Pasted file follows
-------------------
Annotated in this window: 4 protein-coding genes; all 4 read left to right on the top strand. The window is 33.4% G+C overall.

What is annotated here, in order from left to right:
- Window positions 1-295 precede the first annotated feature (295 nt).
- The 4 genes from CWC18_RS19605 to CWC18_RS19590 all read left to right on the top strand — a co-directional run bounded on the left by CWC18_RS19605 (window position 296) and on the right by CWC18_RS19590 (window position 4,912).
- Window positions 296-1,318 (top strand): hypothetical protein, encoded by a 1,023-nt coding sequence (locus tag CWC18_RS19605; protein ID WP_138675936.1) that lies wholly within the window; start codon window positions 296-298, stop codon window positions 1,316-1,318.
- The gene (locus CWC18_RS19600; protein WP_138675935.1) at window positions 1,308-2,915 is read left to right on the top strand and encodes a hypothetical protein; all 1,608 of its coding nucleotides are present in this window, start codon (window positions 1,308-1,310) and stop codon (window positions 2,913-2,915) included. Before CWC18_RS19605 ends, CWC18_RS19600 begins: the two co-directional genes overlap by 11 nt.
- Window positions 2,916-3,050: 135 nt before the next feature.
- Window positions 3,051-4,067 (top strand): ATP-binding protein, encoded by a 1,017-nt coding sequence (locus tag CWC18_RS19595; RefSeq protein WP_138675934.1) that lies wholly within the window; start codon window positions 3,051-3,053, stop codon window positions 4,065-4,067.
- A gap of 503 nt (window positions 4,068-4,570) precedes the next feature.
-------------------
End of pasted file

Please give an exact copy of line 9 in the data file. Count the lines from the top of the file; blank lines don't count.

- A gap of 503 nt (window positions 4,068-4,570) precedes the next feature.